Laboratories are designed to achieve an effective, safe, efficient, and sustainable environment for research and production — which requires a rigorous process based on resources available, researchers’ needs, and hazards. There’s no question about how incredibly important it is to create a safe lab environment, but what are the fundamentals of lab design and ventilation?
We’re excited to have Mr. Thomas Smith and Mr. Mahdi Fahim join us in Minneapolis this year, leading “PDC 104: Design, Select, Operate, and Manage Laboratory Ventilation Systems
.” We had an opportunity to talk with Mr. Smith, who has been involved with American Industrial Hygiene Association (AIHA) for nearly 30 years and has participated on numerous committees, including serving as the last chairman of the AIHA Z9 Committee on Ventilation Standards for Safety and Health.
AIHA: Could you please tell us a little bit about yourself and your background?
Smith: I’ve been married to my best friend, Curly, for 23 years. We live in Raleigh, North Carolina, and have three outstanding children named Walker, Weezie and Aniver. I started my career in 1985 as a student in a Federal Stay in School Program assigned to the Environmental Health and Safety Office at the National Institute of Environmental Health Sciences, located in Research Triangle Park, North Carolina. It was a truly great and life-changing experience. While employed at NIEHS, I received my undergraduate degree in mechanical engineering from North Carolina State University and a graduate degree in industrial hygiene from the University of North Carolina. My job at NIEHS included testing laboratory fume hoods and investigating how to use ventilation systems to protect people from exposure to airborne hazards. My master’s thesis involved a design and performance analysis of laboratory fume hoods.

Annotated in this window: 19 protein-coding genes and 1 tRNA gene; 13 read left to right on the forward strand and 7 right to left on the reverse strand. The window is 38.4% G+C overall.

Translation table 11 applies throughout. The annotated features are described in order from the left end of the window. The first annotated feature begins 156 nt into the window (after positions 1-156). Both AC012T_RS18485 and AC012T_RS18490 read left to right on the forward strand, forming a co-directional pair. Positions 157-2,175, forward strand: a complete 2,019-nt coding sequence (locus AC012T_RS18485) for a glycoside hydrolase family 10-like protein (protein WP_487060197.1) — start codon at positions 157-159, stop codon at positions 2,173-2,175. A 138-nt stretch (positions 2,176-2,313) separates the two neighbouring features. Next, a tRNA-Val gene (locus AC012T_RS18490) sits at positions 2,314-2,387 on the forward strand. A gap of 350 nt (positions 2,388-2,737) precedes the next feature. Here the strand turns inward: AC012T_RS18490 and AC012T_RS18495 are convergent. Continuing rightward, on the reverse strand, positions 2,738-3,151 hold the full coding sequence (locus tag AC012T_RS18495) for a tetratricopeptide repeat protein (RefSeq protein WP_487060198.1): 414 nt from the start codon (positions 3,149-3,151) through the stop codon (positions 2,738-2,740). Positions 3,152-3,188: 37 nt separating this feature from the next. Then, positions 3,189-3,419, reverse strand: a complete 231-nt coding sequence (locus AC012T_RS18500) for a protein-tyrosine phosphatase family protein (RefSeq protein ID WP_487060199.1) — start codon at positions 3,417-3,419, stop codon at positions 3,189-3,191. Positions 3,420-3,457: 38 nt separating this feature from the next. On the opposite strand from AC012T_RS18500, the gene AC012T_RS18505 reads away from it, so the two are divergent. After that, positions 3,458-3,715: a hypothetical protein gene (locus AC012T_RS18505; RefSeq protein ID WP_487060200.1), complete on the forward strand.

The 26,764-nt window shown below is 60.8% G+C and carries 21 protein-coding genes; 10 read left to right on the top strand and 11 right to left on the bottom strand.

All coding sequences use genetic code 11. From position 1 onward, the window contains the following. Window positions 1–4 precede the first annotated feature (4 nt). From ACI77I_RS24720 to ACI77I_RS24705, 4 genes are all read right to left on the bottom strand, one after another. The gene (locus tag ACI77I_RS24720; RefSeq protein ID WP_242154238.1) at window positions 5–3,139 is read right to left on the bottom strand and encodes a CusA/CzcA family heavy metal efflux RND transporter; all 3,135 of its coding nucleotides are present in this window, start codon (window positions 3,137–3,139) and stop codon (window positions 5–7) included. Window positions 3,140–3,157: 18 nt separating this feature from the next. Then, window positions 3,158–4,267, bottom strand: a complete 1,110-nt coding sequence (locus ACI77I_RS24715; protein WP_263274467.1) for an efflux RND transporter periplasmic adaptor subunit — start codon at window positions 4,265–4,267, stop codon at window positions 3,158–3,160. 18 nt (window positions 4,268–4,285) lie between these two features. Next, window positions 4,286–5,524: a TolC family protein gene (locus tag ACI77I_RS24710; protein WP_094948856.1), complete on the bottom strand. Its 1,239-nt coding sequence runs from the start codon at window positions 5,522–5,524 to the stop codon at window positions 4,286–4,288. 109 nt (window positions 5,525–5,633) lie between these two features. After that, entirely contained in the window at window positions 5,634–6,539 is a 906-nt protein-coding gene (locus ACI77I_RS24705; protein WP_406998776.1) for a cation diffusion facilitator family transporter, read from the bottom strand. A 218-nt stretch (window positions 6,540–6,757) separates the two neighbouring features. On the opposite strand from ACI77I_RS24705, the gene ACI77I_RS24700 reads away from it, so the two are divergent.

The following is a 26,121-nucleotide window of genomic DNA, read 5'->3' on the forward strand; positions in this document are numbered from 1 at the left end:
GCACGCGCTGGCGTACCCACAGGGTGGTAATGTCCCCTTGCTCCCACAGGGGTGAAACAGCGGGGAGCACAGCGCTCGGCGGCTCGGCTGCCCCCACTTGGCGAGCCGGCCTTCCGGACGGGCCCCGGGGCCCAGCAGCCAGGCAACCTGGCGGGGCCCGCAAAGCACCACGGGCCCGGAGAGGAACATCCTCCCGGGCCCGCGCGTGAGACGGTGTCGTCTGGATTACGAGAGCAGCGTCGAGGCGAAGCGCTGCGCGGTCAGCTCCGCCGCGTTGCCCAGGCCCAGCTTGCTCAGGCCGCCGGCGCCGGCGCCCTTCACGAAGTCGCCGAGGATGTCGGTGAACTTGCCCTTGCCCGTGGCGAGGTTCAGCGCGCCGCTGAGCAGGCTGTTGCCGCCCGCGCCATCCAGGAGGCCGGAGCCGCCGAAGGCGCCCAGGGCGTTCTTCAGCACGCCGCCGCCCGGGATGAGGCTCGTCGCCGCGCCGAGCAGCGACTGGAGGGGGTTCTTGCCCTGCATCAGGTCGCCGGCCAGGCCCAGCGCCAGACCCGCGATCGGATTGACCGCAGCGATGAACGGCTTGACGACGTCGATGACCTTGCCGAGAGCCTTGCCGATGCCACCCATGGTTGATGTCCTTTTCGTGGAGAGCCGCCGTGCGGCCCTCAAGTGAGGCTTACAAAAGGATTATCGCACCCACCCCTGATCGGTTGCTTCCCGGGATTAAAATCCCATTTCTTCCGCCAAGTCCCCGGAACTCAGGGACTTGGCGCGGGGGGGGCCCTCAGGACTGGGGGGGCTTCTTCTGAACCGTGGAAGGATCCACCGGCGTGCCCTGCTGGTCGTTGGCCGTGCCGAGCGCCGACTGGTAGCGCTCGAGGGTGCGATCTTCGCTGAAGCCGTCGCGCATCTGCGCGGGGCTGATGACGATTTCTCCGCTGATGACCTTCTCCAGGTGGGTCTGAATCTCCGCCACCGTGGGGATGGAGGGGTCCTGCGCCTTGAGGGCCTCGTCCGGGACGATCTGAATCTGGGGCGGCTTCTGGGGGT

After leaving the institute, I founded Exposure Control Technologies Inc., where I have served as the president and CEO for the past 25 years. In 2015, I was inducted into the NCSU Mechanical and Aerospace Engineering Hall of Fame (for reasons that are still not fully understood). In 2018, I transformed ECT Inc. to a new company called 3Flow that has a broader mission and is dedicated to ensuring safety, reducing waste, and enabling facilities to achieve sustainable labs and critical workspace environments. We service research and health care organizations throughout North America.
AIHA: You’ve been an integral part of the AIHA community for the past few decades, but you’ve also been involved with other organizations.